More Than Half a Million Americans Have Tested Positive for Coronavirus

More than half a million people in the United States have tested positive for the novel coronavirus, while the death toll from COVID-19 is now just over 20,000, surpassing Italy's total for the largest number globally as of Saturday.

Since the outbreak began, there have been over 524,000 confirmed cases of coronavirus in the U.S., according to a tracker maintained by Johns Hopkins University. President Donald Trump warned that this week and potentially next will be particularly tough and it's possible--according to the most recent projections from the Institute for Health Metrics and Evaluation (IHME)--that 60,415 people could die from COVID-19 by August 4.

Every death is more than a statistic--it's a face, as New York Governor Andrew Cuomo phrased it, and 60,000 people is still a significant loss of life. But it's about half the number of deaths officials initially projected.

Dr. Deborah Birx, the Coronavirus Task Force coordinator, and Dr. Robert Redfield, director of the Centers for Disease Control and Prevention (CDC), said the revised numbers were a testament to the health care system and people following social distancing guidelines.

"I mean, this is a consequence of the commitment of the American people," Redfield said during Wednesday's press briefing. "What's been remarkable to watch here is how the American public has changed their behavior when it protects the vulnerable."

coronavirus 500,000 cases united states
Voters wait in line to enter a polling place at Riverside University High School on Tuesday in Milwaukee, Wisconsin. More than 500,000 people in the United States have tested positive for the new coronavirus. Scott Olson/Getty

The outbreak has altered life for millions of people across the country. For many, ordinary activities such as going into an office or out to dinner have become a thing of the past. Families have been separated from each other and hugging a loved one seems like a foreign concept.

Human beings are inherently social creatures and people have started to grow frustrated with the "new normal." But officials are urging Americans to remain dedicated to social distancing measures in an effort to save lives.

"If every American continues to strictly adhere to social distancing guidelines, we can defeat the invisible enemy and save countless lives and we can do it much more quickly," Trump said on Wednesday. "At some point, that's going away. We'll be able to sit next to each other."

The virus has taken the largest toll on New York, where there have been more than 180,000 cases as of Saturday. The total number of COVID-19 deaths in that state currently stands at over 8,600.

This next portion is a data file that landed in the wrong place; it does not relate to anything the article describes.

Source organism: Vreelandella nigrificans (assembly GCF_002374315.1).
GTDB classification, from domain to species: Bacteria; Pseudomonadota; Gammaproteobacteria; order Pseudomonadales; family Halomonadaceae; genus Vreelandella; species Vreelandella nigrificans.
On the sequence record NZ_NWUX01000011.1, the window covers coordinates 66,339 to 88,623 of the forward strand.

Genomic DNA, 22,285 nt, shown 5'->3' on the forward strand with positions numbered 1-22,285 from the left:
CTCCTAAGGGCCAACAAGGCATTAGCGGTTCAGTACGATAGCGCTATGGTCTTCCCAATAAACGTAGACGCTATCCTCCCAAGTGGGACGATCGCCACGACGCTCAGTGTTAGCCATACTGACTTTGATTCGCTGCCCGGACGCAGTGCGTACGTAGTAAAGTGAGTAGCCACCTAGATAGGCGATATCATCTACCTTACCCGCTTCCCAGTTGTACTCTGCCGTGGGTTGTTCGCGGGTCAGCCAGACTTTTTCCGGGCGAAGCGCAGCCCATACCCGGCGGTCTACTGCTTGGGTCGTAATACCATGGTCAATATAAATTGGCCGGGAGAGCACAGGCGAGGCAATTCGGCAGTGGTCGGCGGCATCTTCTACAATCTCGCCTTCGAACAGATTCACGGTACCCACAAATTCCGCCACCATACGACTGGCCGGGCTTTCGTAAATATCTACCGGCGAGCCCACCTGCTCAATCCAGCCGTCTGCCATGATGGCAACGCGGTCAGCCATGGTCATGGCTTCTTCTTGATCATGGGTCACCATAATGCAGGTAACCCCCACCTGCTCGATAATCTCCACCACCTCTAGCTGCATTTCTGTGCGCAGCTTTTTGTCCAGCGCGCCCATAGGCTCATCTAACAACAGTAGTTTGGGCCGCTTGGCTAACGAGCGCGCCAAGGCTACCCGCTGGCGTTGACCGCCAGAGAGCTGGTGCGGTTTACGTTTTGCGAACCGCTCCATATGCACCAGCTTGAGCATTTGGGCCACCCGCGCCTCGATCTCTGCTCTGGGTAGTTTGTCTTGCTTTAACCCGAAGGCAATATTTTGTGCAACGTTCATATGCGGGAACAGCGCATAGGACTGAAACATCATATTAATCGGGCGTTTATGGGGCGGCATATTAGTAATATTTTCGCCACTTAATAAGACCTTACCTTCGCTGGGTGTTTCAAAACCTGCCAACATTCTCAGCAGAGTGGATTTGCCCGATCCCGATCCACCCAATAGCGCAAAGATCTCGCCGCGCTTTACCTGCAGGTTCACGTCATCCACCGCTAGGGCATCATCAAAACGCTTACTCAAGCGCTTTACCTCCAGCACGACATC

"The good news is the curve of the increase is continuing to flatten," said New York Governor Andrew Cuomo during a press briefing Saturday. "The number of hospitalizations appears to have hit an apex and the apex appears to be a plateau which is what many of the models predicted, that it wasn't going to be straight up and straight down. It was going to be straight up, you time the top number and then you plateau for a period of time and that looks like what we are doing."

New York has had more than double the cases than China, where the outbreak originated, but officials have started to question if China's numbers are accurate. Since the outset, people questioned that country's ability to be transparent. However, the World Health Organization (WHO) has stood by China's response and praised their information sharing.

Florida Senator Rick Scott called for Congress to investigate WHO's role in "promoting misinformation and helping Communist China cover up a global pandemic." Arizona Senator Martha McSally claimed WHO Director-General Dr. Tedros Adhanom Ghebreyesus should resign over how the organization handled the outbreak.

"It's just irresponsible, it's unconscionable what they have done here while we have people dying across the globe," McSally told Fox Business.

Trump echoed similar criticism of the United Nations agency, writing on Twitter on April 7 that WHO "really blew it" and issued a "faulty recommendation" for countries to keep their borders open.

WHO told Newsweek it had "no comment" on Trump's tweet.

America's outbreak is expected to peak in April. Dr. Anthony Fauci, director of the National Institute for Allergy and Infectious Diseases, said getting back to "normal" life is dependent on the virus. Case and hospitalization trends signaled to Fauci that the country could be heading toward flattening the curve, but said people must be prepared to suppress the virus if it "starts to try and rear its ugly head."

Updated 7:41 PM ET